Roulette is one of those games that everyone thinks is ‘beatable’ but isn’t. Search online and you’ll find dozens of ‘roulette systems’ that promise hundreds of dollars a day in ‘guaranteed profit’ or the ability to turn $60 into $6000 in a month with ‘no risk’. Most of these systems are either out and out scams or else they’re based on flaw premises like Martingale betting–or worse. Some roulette systems are actually contingent on tracking the numbers that have come up in previous rolls and betting on numbers that are supposedly ‘due’.

The notion that certain numbers are ‘due’ in roulette because of the numbers that have already been rolled is a concept not limited to scam artists. It’s a commonly held belief and one that many casinos actually encourage (go figure). Many roulette tables have a LED or other type of screen that keeps track of recently rolled numbers. The more technologically advanced ‘number trackers’ helpfully point out how many ‘evens’ and ‘odds’ have been rolled in recent rolls, or how many ‘red’ or ‘black’ numbers. Common sense would suggest that if the casino is so anxious for you to have this information that it is of dubious value at best.


The only games in the casino that you can beat are ones where via a combination of the odds offered, strategy, tactics, etc. you’re able to turn them into a ‘Positive EV’ proposition. ‘EV’ is short for ‘Expected Value’ and most casino games are ‘Negative EV’ meaning that you’ll lose in the long term. It is impossible to turn a longterm profit in a Negative EV game. It doesn’t matter what system you use, what betting tactics you use and especially how you track the numbers and assess which ones are ‘due’. For some reason people have a hard time wrapping their head around the concept of ‘randomness’. That’s why we’ve talked in other articles about the ‘Gambler’s Fallacy’ and how many ersatz wise guys subscribe to this erroneous concept. Simply put, the ‘Gambler’s Fallacy’ is the misguided belief that random events in the past influence random events in the future. An example of this is what we discussed above–how certain numbers are ‘due’ because of the numbers that have come before it.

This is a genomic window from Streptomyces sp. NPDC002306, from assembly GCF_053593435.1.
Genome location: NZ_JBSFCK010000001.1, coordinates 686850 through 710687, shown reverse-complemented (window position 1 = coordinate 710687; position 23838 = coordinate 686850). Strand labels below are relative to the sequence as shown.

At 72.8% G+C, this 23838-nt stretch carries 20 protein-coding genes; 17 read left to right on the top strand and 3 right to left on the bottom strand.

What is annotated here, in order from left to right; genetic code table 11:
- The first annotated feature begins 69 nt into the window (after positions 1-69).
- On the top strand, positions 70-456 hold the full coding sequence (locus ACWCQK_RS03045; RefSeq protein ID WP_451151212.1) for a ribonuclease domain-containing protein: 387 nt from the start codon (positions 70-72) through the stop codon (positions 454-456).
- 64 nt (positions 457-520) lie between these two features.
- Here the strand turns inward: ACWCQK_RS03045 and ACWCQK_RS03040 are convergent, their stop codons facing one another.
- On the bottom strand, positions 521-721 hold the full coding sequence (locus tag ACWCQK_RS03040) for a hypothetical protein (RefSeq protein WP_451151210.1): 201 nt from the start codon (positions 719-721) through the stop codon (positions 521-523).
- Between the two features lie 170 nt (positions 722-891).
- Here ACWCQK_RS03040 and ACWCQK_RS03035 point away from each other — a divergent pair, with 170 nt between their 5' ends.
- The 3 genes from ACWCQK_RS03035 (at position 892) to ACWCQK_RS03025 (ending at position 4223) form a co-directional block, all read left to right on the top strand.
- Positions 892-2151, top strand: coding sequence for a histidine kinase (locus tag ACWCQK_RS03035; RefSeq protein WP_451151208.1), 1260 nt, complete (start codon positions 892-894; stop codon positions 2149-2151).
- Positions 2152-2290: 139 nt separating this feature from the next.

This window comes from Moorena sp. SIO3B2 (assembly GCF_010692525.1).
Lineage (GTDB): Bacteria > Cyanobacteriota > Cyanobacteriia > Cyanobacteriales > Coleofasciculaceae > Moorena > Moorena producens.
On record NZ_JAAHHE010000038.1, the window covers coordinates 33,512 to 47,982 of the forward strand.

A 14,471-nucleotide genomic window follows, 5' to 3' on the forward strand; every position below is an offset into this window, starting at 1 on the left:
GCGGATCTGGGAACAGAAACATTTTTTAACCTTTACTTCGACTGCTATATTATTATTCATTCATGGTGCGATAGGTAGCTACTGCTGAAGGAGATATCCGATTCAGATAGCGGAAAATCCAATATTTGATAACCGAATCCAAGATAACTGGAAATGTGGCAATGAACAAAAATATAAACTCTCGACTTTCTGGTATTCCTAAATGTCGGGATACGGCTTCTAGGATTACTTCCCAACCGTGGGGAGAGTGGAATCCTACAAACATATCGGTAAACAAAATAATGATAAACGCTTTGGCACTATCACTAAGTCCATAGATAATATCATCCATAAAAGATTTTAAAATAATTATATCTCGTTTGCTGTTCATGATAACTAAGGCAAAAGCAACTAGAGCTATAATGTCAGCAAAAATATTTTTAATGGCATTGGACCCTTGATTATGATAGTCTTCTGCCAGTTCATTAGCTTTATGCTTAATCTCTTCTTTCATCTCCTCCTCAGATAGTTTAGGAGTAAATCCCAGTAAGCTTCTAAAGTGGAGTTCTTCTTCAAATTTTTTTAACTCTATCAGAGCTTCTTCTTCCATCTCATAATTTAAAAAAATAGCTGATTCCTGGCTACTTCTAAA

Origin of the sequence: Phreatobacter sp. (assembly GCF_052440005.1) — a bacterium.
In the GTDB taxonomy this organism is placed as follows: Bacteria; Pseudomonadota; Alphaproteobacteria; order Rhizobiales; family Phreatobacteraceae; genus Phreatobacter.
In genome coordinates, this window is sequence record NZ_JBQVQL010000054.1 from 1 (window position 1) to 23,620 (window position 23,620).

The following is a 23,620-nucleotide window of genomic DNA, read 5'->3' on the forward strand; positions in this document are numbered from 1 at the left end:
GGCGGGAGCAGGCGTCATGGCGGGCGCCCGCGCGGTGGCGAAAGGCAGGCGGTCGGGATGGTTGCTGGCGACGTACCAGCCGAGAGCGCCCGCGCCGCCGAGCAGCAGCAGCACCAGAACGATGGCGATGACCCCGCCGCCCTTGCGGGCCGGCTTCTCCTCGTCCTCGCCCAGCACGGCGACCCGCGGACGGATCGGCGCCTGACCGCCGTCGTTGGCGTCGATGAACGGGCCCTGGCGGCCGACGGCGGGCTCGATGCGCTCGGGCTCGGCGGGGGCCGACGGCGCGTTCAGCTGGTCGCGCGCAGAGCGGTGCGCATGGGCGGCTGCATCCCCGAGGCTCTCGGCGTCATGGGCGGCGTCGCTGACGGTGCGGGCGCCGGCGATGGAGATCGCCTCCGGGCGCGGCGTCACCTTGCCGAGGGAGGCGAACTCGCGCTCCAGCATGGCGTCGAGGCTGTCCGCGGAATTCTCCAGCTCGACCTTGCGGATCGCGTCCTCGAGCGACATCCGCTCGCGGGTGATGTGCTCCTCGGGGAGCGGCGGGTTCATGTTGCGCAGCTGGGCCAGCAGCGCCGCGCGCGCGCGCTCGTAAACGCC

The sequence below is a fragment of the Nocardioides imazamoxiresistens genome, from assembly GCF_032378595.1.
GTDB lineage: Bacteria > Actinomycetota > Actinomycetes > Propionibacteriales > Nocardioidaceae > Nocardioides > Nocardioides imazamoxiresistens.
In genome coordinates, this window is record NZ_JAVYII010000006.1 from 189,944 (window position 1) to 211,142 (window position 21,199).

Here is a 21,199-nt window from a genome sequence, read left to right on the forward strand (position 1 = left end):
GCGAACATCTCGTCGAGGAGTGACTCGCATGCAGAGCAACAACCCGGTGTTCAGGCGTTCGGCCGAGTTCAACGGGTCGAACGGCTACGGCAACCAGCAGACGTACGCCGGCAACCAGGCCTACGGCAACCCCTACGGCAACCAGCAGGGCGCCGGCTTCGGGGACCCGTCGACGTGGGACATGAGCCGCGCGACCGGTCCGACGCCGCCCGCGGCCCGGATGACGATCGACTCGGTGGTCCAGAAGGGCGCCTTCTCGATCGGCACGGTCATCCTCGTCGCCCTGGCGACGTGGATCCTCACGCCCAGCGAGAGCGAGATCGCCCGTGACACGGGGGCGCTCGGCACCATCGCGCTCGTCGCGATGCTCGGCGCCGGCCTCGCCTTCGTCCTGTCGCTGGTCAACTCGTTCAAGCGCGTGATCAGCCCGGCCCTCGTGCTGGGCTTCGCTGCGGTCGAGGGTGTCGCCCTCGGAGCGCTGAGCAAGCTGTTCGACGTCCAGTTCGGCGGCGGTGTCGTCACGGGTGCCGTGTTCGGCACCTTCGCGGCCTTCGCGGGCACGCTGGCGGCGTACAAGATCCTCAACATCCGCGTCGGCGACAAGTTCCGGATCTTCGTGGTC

The ‘house edge’ of American Roulette (a ‘double zero’ wheel) is 2.70%. The ‘house edge’ of European roulette is 5.26%. There are some rules such as ‘En Prison’ or ‘Le Partage’ that can modify the edge slightly but nowhere near enough to make roulette a ‘Positive EV’ game. These percentages simply cannot be overcome by anything that the player can do (at least do legally–a ‘crooked roulette wheel’ or other form of manipulation is theoretically possible but will also land you in jail in Nevada and elsewhere).


Players *can* get lucky and win in the short term. It’s important to not misconstrue what is happening. If you do profit in the short term it’s not because of a ‘system’ or a ‘betting strategy’. The probability gods are smiling on you. You can be sure that they won’t continue to do so for the long term. This isn’t because you’re then ‘due’ to lose–it’s because of a mathematical concept called ‘the Law of Large Numbers’.

What the ‘Law of Large Numbers’ says, simply put, is that while short-term variance can occur with a small number of repetitions of a random event that as the number of repetitions increase the outcome will be closer to the ‘expected value’. So after 100 spins you might have a big profit. After 1000, 100,000 or 1,000,000 rolls your percentages will start to move closer to the ‘house edge’ on whatever variant of roulette you’re playing. The point of this is that it’s important to know what you’re up against mathematically. That’s why you can’t ‘bet more than you can afford to lose’ or think that you have some kind of a ‘system’ that guarantees profit.